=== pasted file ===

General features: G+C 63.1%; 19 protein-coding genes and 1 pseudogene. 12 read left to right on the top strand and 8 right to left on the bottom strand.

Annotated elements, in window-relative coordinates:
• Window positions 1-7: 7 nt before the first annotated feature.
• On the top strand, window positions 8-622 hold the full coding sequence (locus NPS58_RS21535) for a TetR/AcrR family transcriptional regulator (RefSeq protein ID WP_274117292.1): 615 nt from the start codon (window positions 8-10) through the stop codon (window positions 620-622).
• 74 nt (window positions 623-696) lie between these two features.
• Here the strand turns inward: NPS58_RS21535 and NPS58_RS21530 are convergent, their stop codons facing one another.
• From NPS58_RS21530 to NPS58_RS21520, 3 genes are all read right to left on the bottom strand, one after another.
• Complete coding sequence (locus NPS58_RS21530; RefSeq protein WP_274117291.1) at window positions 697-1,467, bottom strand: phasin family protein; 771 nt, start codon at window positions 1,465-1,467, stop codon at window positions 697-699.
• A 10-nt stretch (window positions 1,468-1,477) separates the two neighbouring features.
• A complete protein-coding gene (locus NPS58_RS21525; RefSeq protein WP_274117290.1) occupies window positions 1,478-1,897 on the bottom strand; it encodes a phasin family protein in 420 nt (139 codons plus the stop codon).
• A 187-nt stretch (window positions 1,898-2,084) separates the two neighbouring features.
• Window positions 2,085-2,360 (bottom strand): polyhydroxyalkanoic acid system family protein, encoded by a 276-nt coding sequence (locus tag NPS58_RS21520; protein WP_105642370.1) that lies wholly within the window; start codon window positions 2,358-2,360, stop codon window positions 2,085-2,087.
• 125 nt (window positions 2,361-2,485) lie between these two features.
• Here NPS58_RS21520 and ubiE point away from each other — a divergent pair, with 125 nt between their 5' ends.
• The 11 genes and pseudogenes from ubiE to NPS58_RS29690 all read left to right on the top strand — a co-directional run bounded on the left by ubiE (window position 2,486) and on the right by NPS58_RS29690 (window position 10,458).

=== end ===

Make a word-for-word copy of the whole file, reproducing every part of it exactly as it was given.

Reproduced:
General features: G+C 63.1%; 19 protein-coding genes and 1 pseudogene. 12 read left to right on the top strand and 8 right to left on the bottom strand.

Annotated elements, in window-relative coordinates:
• Window positions 1-7: 7 nt before the first annotated feature.
• On the top strand, window positions 8-622 hold the full coding sequence (locus NPS58_RS21535) for a TetR/AcrR family transcriptional regulator (RefSeq protein ID WP_274117292.1): 615 nt from the start codon (window positions 8-10) through the stop codon (window positions 620-622).
• 74 nt (window positions 623-696) lie between these two features.
• Here the strand turns inward: NPS58_RS21535 and NPS58_RS21530 are convergent, their stop codons facing one another.
• From NPS58_RS21530 to NPS58_RS21520, 3 genes are all read right to left on the bottom strand, one after another.
• Complete coding sequence (locus NPS58_RS21530; RefSeq protein WP_274117291.1) at window positions 697-1,467, bottom strand: phasin family protein; 771 nt, start codon at window positions 1,465-1,467, stop codon at window positions 697-699.
• A 10-nt stretch (window positions 1,468-1,477) separates the two neighbouring features.
• A complete protein-coding gene (locus NPS58_RS21525; RefSeq protein WP_274117290.1) occupies window positions 1,478-1,897 on the bottom strand; it encodes a phasin family protein in 420 nt (139 codons plus the stop codon).
• A 187-nt stretch (window positions 1,898-2,084) separates the two neighbouring features.
• Window positions 2,085-2,360 (bottom strand): polyhydroxyalkanoic acid system family protein, encoded by a 276-nt coding sequence (locus tag NPS58_RS21520; protein WP_105642370.1) that lies wholly within the window; start codon window positions 2,358-2,360, stop codon window positions 2,085-2,087.
• 125 nt (window positions 2,361-2,485) lie between these two features.
• Here NPS58_RS21520 and ubiE point away from each other — a divergent pair, with 125 nt between their 5' ends.
• The 11 genes and pseudogenes from ubiE to NPS58_RS29690 all read left to right on the top strand — a co-directional run bounded on the left by ubiE (window position 2,486) and on the right by NPS58_RS29690 (window position 10,458).